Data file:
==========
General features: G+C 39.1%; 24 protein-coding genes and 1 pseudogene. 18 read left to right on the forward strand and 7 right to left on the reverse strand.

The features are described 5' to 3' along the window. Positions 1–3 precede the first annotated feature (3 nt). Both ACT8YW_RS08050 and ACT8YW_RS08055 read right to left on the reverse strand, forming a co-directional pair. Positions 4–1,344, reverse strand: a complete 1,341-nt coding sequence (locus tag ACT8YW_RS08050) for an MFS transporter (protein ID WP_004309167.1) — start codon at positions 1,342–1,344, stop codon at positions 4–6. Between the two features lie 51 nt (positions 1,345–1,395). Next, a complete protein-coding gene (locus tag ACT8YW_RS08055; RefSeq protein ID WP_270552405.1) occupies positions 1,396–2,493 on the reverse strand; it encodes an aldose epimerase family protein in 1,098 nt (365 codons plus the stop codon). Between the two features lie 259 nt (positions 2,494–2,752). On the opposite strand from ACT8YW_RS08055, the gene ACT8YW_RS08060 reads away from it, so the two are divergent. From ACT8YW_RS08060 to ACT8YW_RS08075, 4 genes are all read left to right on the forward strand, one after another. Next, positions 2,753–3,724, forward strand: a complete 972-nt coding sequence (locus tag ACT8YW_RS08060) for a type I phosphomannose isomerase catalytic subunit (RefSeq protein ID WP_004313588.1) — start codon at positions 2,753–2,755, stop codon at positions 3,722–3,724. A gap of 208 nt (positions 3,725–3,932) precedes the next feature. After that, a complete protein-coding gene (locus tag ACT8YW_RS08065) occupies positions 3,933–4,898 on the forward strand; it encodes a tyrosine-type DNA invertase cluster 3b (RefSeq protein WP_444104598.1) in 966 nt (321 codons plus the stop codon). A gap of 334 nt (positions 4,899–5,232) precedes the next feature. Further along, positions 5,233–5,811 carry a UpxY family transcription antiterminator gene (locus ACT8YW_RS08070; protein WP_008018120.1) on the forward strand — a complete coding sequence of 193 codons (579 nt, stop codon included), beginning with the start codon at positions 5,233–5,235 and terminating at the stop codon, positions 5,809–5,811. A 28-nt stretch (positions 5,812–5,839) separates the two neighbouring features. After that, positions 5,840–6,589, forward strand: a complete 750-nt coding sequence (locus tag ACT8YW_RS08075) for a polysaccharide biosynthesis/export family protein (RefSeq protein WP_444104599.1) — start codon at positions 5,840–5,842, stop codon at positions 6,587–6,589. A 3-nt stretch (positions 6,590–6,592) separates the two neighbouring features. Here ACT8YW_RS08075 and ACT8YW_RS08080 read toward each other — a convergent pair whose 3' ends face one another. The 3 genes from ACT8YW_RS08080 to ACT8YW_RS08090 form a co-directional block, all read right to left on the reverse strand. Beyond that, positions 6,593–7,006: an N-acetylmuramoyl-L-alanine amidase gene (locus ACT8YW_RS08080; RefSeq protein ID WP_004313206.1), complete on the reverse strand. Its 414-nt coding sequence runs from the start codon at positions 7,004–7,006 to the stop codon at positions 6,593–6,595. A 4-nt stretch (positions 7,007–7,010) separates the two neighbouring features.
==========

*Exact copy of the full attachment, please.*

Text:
General features: G+C 39.1%; 24 protein-coding genes and 1 pseudogene. 18 read left to right on the forward strand and 7 right to left on the reverse strand.

The features are described 5' to 3' along the window. Positions 1–3 precede the first annotated feature (3 nt). Both ACT8YW_RS08050 and ACT8YW_RS08055 read right to left on the reverse strand, forming a co-directional pair. Positions 4–1,344, reverse strand: a complete 1,341-nt coding sequence (locus tag ACT8YW_RS08050) for an MFS transporter (protein ID WP_004309167.1) — start codon at positions 1,342–1,344, stop codon at positions 4–6. Between the two features lie 51 nt (positions 1,345–1,395). Next, a complete protein-coding gene (locus tag ACT8YW_RS08055; RefSeq protein ID WP_270552405.1) occupies positions 1,396–2,493 on the reverse strand; it encodes an aldose epimerase family protein in 1,098 nt (365 codons plus the stop codon). Between the two features lie 259 nt (positions 2,494–2,752). On the opposite strand from ACT8YW_RS08055, the gene ACT8YW_RS08060 reads away from it, so the two are divergent. From ACT8YW_RS08060 to ACT8YW_RS08075, 4 genes are all read left to right on the forward strand, one after another. Next, positions 2,753–3,724, forward strand: a complete 972-nt coding sequence (locus tag ACT8YW_RS08060) for a type I phosphomannose isomerase catalytic subunit (RefSeq protein ID WP_004313588.1) — start codon at positions 2,753–2,755, stop codon at positions 3,722–3,724. A gap of 208 nt (positions 3,725–3,932) precedes the next feature. After that, a complete protein-coding gene (locus tag ACT8YW_RS08065) occupies positions 3,933–4,898 on the forward strand; it encodes a tyrosine-type DNA invertase cluster 3b (RefSeq protein WP_444104598.1) in 966 nt (321 codons plus the stop codon). A gap of 334 nt (positions 4,899–5,232) precedes the next feature. Further along, positions 5,233–5,811 carry a UpxY family transcription antiterminator gene (locus ACT8YW_RS08070; protein WP_008018120.1) on the forward strand — a complete coding sequence of 193 codons (579 nt, stop codon included), beginning with the start codon at positions 5,233–5,235 and terminating at the stop codon, positions 5,809–5,811. A 28-nt stretch (positions 5,812–5,839) separates the two neighbouring features. After that, positions 5,840–6,589, forward strand: a complete 750-nt coding sequence (locus tag ACT8YW_RS08075) for a polysaccharide biosynthesis/export family protein (RefSeq protein WP_444104599.1) — start codon at positions 5,840–5,842, stop codon at positions 6,587–6,589. A 3-nt stretch (positions 6,590–6,592) separates the two neighbouring features. Here ACT8YW_RS08075 and ACT8YW_RS08080 read toward each other — a convergent pair whose 3' ends face one another. The 3 genes from ACT8YW_RS08080 to ACT8YW_RS08090 form a co-directional block, all read right to left on the reverse strand. Beyond that, positions 6,593–7,006: an N-acetylmuramoyl-L-alanine amidase gene (locus ACT8YW_RS08080; RefSeq protein ID WP_004313206.1), complete on the reverse strand. Its 414-nt coding sequence runs from the start codon at positions 7,004–7,006 to the stop codon at positions 6,593–6,595. A 4-nt stretch (positions 7,007–7,010) separates the two neighbouring features.